In this time of Thanksgiving, the WateReuse Association expresses our appreciation for you—our members. We would not be able to do our work without your support. We hope that you enjoy a feast and the company of your family and friends this week. Happy Thanksgiving to you and yours!
Fall Regulatory Agenda Hits on Water Recycling
Save the Date: Join Us for Water Week 2020 to Advance Water Recycling
Make plans to join the WateReuse Association in Washington, DC on April 26–May 2 forWater Week 2020. Water Week is the only national policy event of the year that draws together water professionals from across the country to advocate for the unique needs of recycled water, drinking water, and clean water utilities. It is not only an opportunity to advance policy priorities for the water utilities, including greater federal investment in water infrastructure, but also to celebrate the role these utilities play in communities nationwide. Last year, over 30 partnering and supporting organizations participated. WateReuse encourages our members to participate so that we can ensure that recycled water is an integral part of the Water Week message.
Congress Extends Federal Funding for Water Reuse, Other Programs Through December 20
Last week, Congress passed and the President signed a bill to extend federal government funding, including funding for water recycling programs, through December 20, 2019. The government had been operating under a previous extension, also called a continuing resolution (CR), which expired on November 21, the day the follow-up extension was passed. Under a CR, funding for key water recycling programs is extended at last year’s levels. Congress will now have until the December 20 deadline to finalize new funding levels for the remainder of FY 2020. See our previous reports for a full accounting of the levels included in the House and Senate appropriations bills, which Congress is using as the basis for final funding negotiations.
State Updates and Member Profiles
Welcome New Member!
The WateReuse Association welcomes the following new member:
Arizona: EPA Recognizes Marana Water for Innovative Water Reuse Project
The U.S. Environmental Protection Agency (EPA) recognized WateReuse Association member Marana Water last week for excellence and innovation for a water reuse project that will reduce wastewater overflow during wet weather events. The project, which received funding from the EPA’s Clean Water State Revolving Fund (CWSRF), will convey wastewater from the Adonis neighborhood to the existing Town of Marana municipal system for treatment and reuse. The Performance and Innovation in the SRF Creating Environmental Success (PISCES) program offers national recognition to exceptional projects funded through the CWSRF. Read More.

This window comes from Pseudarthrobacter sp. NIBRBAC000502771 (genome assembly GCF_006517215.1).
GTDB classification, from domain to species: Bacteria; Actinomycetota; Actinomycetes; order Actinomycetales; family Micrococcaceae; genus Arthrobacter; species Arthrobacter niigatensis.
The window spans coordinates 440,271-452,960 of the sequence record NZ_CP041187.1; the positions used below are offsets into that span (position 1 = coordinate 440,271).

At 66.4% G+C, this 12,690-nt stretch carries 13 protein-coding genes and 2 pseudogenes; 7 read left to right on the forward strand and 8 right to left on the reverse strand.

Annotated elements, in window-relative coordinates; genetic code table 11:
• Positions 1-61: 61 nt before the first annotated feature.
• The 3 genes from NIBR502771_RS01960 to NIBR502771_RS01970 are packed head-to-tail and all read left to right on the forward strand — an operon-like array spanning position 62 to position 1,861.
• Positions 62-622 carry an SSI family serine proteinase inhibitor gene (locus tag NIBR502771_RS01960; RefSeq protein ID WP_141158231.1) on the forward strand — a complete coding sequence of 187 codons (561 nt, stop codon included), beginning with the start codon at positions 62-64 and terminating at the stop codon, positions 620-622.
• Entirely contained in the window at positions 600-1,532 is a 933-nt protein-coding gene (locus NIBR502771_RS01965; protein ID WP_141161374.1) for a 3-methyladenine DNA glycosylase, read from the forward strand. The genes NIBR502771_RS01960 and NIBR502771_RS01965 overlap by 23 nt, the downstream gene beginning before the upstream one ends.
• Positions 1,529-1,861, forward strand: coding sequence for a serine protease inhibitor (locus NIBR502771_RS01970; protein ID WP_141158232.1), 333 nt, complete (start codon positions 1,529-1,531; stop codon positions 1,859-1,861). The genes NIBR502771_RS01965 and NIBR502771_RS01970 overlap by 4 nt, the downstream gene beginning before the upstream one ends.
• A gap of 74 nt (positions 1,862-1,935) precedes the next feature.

California: Soquel Creek Awarded $50 million Grant, $36 million Loan for Water Purification
WateReuse Association member the Soquel Creek Water District was awarded a $50 million state grant last week for its Pure Water Soquel Groundwater Replenishment and Seawater Intrusion Prevention Project. Pure Water Soquel will take treated, recycled municipal wastewater and use advanced water treatment methods to produce 1,500 acre-feet of purified water annually. This purified water will be used to prevent seawater intrusion and to recharge the over-drafted groundwater basin. The state water board also approved a $36 million low interest loan for the project. Since July, the state water board has approved 13 grants totaling $367 million for groundwater protection. Read More.
California: SFPUC Marks One Year of Potable Reuse Research
WateReuse Association member the San Francisco Public Utilities Commission (SFPUC) last week marked one year of testing a new water recycling program that would treat wastewater collected in its headquarters building to potable standards. SFPUC has been capturing, treating and reusing wastewater to flush the toilets at its headquarters since 2012. For its potable water research, the agency takes roughly 4,000 gallons from that supply and subjects it to a three-step purification process. The agency expects to continue testing the purification system over the next few years. Read More.
Florida: Potable Reuse Legislation Introduced in Florida House
Legislation that follows the recommendations of the Florida Potable Reuse Commission (PRC) was filed in the Florida House of Representatives on November 20 by Rep. Randy Maggard. HB715 creates a statute to allow potable reuse for public water supply and compels the Department of Environmental Protection, with technical working groups, to adopt regulations for potable reuse. The Florida PRC, which is a consensus driven stakeholder group, has developed a soon-to-be-released framework for the implementation of potable reuse in Florida.
Members Lead Growth in Water Reuse
Several WateReuse Association member projects were profiled in a recent Civil Engineering article on how water reuse is ramping up across the United States. While water reuse has long been a staple in arid regions, the practice is beginning to take hold even in areas with more abundant water resources. Read More.
WateReuse Customer Communications Tools and Resources
Need to Illustrate the Value of Water Reuse Investment? Use Our Flyer and Infographic
Utilities must make a compelling case to ratepayers, policymakers, and other stakeholders that investment in water recycling is the right decision. Use our flyer and infographic to illustrate that Investment in water reuse builds communities that are modern, sustainable and stable—ready for families to flourish and businesses to grow. The infographic highlights examples of recycled water from coast to coast and documents the value they bring.
Conferences and Events